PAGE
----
The typhoon variable mode imager handles gel sandwiches, agarose and polyacrylamide gels, membranes, microplates, and even microarrays. Red-, green- and blue-excitation wavelengths and a wide choice of emission filters enable imaging of an extensive variety of fluorophores. Automated four-color fluorescence scanning allows multiplexing of multiple targets in the same sample ensuring accuracy of analysis, increasing throughput, and saving time. Highly sensitive optics enable direct chemiluminescent imaging without intermediate exposure to films or screens. Exceptional signal-to-noise increases the number of statistically significant differences detected. Gels are scanned between glass plates, preventing drying and shrinkage and allowing further running and rescanning if required.

Module 3. Metabolomics 


A. Description

The new Metabolomics Module has replaced the earlier Protein Biochemistry Module. However, to ensure a smooth transition, the Metabolomics facility will temporarily continue to provide many of the services originally planned for the Protein Biochemistry facility.

Specifically, the Metabolomics Module will provide assistance to investigators who work with small molecules, proteins and DNA. The following services are available:

  • Evaluation of chemical composition of biological samples (currently, with a focus on lipids) using chromatographic and mass-spectrometric approaches
  • Assistance in subcloning of cDNAs into expression vectors
  • Expression and purification of recombinant proteins in either bacterial or insect cell (baculovirus) expression systems. The facility offers the basic equipment, expertise and labor assistance necessary for all of these approaches. The requests will be dealt with in the order they are received.

 

This module has two fundamental goals:

  1. To facilitate the individual NEI investigator’s eye-related research by providing assistance in making custom biological reagents that require extensive experience, training, infrastructure and resources to be generated (such as recombinant proteins).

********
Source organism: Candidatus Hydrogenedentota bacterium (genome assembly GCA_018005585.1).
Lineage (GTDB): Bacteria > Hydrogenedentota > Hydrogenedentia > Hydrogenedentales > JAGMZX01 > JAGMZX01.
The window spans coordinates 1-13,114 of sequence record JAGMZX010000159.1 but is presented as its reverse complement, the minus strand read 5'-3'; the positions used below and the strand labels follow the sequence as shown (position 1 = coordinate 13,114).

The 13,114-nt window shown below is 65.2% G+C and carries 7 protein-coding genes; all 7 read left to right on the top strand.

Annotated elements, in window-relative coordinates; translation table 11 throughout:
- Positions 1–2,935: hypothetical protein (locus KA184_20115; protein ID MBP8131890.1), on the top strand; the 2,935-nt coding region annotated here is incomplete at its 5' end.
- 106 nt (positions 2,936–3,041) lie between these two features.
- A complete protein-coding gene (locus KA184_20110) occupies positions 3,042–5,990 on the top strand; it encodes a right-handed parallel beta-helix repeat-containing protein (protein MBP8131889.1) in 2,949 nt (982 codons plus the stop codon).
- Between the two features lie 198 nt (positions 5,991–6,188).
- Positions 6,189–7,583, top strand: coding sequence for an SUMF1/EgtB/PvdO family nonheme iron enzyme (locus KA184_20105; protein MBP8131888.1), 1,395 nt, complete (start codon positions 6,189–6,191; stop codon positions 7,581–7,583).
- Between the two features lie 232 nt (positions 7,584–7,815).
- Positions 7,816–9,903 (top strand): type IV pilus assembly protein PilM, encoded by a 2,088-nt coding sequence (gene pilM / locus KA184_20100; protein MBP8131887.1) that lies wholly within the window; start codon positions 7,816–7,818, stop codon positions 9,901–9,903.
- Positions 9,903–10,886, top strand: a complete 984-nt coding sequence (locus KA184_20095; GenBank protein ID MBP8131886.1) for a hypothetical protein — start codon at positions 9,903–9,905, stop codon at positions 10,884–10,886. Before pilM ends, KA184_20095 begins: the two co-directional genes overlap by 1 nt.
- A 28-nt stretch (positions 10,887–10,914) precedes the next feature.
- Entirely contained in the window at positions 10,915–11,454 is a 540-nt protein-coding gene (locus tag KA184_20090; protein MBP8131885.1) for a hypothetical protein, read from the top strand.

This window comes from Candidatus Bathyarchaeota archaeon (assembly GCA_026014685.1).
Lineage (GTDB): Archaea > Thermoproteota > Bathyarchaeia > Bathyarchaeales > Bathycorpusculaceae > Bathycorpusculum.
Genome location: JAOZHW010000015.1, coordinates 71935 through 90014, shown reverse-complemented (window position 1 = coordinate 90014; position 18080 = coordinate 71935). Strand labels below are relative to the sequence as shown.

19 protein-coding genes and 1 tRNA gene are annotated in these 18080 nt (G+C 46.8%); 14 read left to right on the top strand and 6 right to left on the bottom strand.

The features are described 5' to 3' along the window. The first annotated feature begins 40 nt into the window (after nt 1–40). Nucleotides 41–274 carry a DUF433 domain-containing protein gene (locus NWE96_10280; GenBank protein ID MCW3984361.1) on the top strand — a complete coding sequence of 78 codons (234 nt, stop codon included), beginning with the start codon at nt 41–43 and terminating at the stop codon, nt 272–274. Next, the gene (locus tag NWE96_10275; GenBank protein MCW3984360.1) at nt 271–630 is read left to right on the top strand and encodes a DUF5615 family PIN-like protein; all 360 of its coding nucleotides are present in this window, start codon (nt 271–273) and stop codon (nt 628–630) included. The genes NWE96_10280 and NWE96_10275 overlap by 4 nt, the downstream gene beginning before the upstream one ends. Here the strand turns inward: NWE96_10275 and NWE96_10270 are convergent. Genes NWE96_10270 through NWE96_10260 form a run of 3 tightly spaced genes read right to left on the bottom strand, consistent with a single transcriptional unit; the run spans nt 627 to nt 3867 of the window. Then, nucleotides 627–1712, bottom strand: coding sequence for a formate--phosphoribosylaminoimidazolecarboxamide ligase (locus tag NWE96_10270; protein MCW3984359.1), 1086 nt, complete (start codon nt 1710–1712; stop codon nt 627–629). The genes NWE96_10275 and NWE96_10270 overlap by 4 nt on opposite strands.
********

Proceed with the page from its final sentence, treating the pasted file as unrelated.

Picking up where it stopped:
2. To provide technical assistance in characterization of small molecules (such as lipids) in complex biological samples.

    Fulfilling these goals will accelerate the pace and effectiveness of NEI-funded vision research projects at UT Southwestern.

 

B. Facilities

The Metabolomics Facility is located in rooms E7.212 and E7.504.  Desk space for the Technical Support person is in room E7.504.

The module is equipped with cell incubators and shakers, a PCR instrument, an ACTA FPLC system for protein purification, a freeze-dryer, table-top centrifuges, microscopes and other small equipment. An HPLC system (Waters), an ion trap mass spectrometer and a GC/MS system (both from Thermo Electron) in Dr. Butovich’s laboratory are available for Module personnel.

Our future plans include creating a dedicated HPLC/MS system suitable for analyzing small molecules and proteins.


C. Equipment

The module is equipped with cell incubators and shakers, a PCR instrument, an ACTA FPLC system for protein purification, a freeze-dryer, table-top centrifuges, microscopes and other small equipment. An HPLC system (Waters), an ion trap mass spectrometer and a GC/MS system (both from Thermo Electron) in Dr. Butovich’s laboratory are available for Module personnel.